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13 Questions With: Aimee Ellis

July 28, 2013

Manager, Yukon Energy, Mines and Resources Library

Photo of Aimee Ellis

A hero who has inspired you in your career?

I don’t have a single hero who has inspired me in my career. Multiple individuals have inspired me, and they all share a strong love for what they do … their job or career is so much more than a job to them, it is their vocation. They would be doing the work they do, regardless of it being called a career, a hobby, or a passion.

The first job you ever held and at what age?

I became a cashier at a grocery store when I was 16. Over the next 9 years I worked in 2 stores and I ended up working in almost all departments of the store. Even back then, I knew that it was important to me to learn as much as I could about as many aspects of my employer as I could. I have retained this broad interest, which is why I believe I enjoy my current position so much … always something new to learn, and such a broad variety of work to be enjoyed when working in a small library.

Your first position in the library and/or information services field?

As I wanted to explore the library world before I invested my time in an MLIS degree, I gave working as a page at the University of Guelph’s McLaughlin Library a try. I learned so much from the generous librarians and staff at this library. Thanks to all the wonderful people I met while working at this job, I decided that library work was a good fit for me.

My first professional job in the library field was in a research library for a chemical company. I loved the close relationship that the library enjoyed with the researchers and with the company as a whole. From working on competitive intelligence to digging up century-old chemical research, this job was both challenging and enjoyable.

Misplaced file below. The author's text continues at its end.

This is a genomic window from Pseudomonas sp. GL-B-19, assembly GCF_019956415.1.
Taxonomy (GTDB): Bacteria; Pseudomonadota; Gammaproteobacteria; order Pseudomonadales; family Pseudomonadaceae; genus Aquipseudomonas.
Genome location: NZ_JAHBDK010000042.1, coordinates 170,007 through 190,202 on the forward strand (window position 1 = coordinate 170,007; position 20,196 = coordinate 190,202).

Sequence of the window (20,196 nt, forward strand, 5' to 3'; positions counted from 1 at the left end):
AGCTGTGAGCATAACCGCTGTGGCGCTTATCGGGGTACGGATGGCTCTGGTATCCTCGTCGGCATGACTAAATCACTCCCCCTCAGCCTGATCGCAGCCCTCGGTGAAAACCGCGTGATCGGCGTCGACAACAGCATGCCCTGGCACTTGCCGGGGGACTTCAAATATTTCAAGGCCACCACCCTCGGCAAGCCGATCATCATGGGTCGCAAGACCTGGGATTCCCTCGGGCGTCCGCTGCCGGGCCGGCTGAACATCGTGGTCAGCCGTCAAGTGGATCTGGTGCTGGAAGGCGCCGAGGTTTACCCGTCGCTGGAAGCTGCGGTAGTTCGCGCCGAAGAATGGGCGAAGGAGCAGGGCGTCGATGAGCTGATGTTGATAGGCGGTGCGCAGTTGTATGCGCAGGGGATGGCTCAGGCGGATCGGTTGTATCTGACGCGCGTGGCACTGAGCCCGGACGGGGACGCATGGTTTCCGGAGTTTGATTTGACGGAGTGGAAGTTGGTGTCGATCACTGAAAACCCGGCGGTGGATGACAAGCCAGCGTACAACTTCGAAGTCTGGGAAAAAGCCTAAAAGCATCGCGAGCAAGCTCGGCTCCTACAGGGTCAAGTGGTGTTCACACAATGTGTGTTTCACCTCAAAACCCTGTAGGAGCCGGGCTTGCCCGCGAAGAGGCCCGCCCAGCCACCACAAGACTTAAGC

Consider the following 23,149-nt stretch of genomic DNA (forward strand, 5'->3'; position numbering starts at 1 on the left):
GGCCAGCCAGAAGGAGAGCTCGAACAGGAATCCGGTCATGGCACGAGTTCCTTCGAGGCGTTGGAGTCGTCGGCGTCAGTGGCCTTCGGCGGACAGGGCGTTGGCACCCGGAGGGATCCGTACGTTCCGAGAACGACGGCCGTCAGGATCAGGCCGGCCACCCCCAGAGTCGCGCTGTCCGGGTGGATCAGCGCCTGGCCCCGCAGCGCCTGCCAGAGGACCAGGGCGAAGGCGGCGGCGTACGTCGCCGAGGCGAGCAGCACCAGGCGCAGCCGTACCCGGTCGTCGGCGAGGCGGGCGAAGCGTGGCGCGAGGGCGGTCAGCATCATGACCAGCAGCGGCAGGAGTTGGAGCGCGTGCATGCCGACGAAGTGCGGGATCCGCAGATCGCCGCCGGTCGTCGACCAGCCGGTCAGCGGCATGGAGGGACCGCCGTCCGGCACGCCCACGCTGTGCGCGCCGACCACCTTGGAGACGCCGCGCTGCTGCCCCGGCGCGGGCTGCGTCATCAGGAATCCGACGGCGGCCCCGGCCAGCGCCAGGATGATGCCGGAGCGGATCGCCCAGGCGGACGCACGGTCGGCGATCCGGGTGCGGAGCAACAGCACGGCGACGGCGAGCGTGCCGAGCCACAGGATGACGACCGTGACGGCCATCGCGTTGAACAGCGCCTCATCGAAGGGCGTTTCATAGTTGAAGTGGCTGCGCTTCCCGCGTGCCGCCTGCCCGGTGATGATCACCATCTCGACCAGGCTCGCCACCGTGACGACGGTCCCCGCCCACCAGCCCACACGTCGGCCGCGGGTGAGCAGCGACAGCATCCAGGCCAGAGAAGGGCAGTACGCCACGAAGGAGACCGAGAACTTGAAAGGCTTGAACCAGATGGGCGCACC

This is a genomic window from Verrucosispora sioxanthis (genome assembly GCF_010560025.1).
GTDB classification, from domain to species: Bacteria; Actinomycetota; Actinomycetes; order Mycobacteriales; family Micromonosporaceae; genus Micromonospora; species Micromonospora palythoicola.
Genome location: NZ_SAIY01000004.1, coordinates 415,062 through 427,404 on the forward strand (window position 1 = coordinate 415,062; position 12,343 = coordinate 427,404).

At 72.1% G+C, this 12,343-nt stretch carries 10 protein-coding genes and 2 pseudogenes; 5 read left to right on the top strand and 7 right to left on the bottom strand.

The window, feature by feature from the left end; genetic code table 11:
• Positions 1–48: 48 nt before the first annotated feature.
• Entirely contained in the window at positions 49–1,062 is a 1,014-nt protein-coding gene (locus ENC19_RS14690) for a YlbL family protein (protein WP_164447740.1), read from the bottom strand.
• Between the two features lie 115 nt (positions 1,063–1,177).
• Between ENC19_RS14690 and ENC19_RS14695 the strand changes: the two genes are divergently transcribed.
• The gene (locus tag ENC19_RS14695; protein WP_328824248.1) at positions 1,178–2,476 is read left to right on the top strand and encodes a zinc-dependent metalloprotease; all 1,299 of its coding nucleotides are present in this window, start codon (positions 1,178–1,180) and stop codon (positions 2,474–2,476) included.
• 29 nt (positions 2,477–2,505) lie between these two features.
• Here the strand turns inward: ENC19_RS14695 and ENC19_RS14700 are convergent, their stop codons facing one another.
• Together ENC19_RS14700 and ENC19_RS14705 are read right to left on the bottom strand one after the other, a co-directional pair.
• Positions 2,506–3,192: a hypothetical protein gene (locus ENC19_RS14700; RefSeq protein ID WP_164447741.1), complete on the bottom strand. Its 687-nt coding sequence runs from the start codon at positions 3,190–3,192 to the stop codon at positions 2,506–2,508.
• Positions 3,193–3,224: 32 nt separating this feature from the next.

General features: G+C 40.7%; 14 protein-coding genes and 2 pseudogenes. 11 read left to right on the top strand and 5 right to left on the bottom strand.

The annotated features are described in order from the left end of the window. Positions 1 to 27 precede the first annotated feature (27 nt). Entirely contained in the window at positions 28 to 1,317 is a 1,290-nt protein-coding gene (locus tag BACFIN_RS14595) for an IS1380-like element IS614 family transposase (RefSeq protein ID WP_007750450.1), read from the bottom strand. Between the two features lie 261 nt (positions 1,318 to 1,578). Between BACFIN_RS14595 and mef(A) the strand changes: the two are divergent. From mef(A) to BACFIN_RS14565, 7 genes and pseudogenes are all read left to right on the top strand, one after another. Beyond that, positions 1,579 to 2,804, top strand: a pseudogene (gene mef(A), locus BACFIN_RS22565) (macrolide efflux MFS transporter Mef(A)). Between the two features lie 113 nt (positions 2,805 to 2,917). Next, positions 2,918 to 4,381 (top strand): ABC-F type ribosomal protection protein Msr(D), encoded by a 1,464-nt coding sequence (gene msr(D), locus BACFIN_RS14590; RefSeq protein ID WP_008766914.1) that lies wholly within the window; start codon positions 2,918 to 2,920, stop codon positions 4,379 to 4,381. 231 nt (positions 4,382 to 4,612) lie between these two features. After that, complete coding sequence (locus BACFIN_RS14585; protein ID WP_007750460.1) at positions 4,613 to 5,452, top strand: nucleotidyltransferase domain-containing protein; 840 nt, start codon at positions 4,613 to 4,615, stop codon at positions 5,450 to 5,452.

Coolest thing in your cubicle or office?

A small rock. Seriously. A rock comprised of garnet and quartz. It is a gift from a prospector (one of the library’s clients). Second coolest thing? The interlibrary loan tiara. We rotate responsibility for ILLs, but have trouble remembering who is taking care of them … whoever has the tiara is doing the ILLs.

What is your guilty pleasure?

European chocolate.

Career advice – what’s your top tip?

Follow your passion. Skills can be learned, but our passions are part of who we are. If we follow our passion’s path, we will be both happy and contributing citizens.

What useless skill(s) do you possess?

I remember numbers. I don’t know why, but I remember telephone numbers, room numbers, pretty much any numbers. Sometimes this is useful, but I wish I remembered people’s names instead of their telephone numbers.

Proudest moment in your professional life?

The proudest moment in my professional life was when my mentor suggested that I take on the leadership role in our new library when our two separate libraries merged at devolution (2003, when the Federal Northern Affairs Program was passed down to the Government of Yukon). Knowing that she had confidence in me was such a gift.

If you had 24 hours all to yourself, how would you best like to spend it?

That is a tough one! I think I would start my day by waking up without an alarm clock. Then, I would enjoy some tea while reading a magazine in the sun in my back garden. I would then go to a roller rink with a beautiful wood floor, great sound system, and tacky lights, and skate for a couple of hours (if there was a roller rink in Whitehorse). This would be followed up by a meal with friends at my favourite Mexican restaurant. After returning home, I would work on some glass pieces and put them in the kiln for fusing. I would close out my evening by reading a book. Any book. I’m an omnivore of books. My 24 hours would finish when I opened the kiln the following morning to see what surprises the fusing had created.

If you didn’t work in the information industry, what would you be doing?

I really don’t know. I can’t imagine not working in some area of the information industry.

Finish this sentence: “In high school, I would have been voted the person most likely to … “

“… become a librarian”. I think everyone else knew it was my destiny, except for me. I didn’t come to the realization until many years later.

How do you stay current in your field?

Living so geographically isolated, I depend on online resources and tools to try to keep current. I also try to hire co-op students and to work with new grads, as they are usually the most current in the field. In addition, I try to attend or present at a conference in-person every couple of years.

What would you like your headstone to read?

Lived fully while alive.

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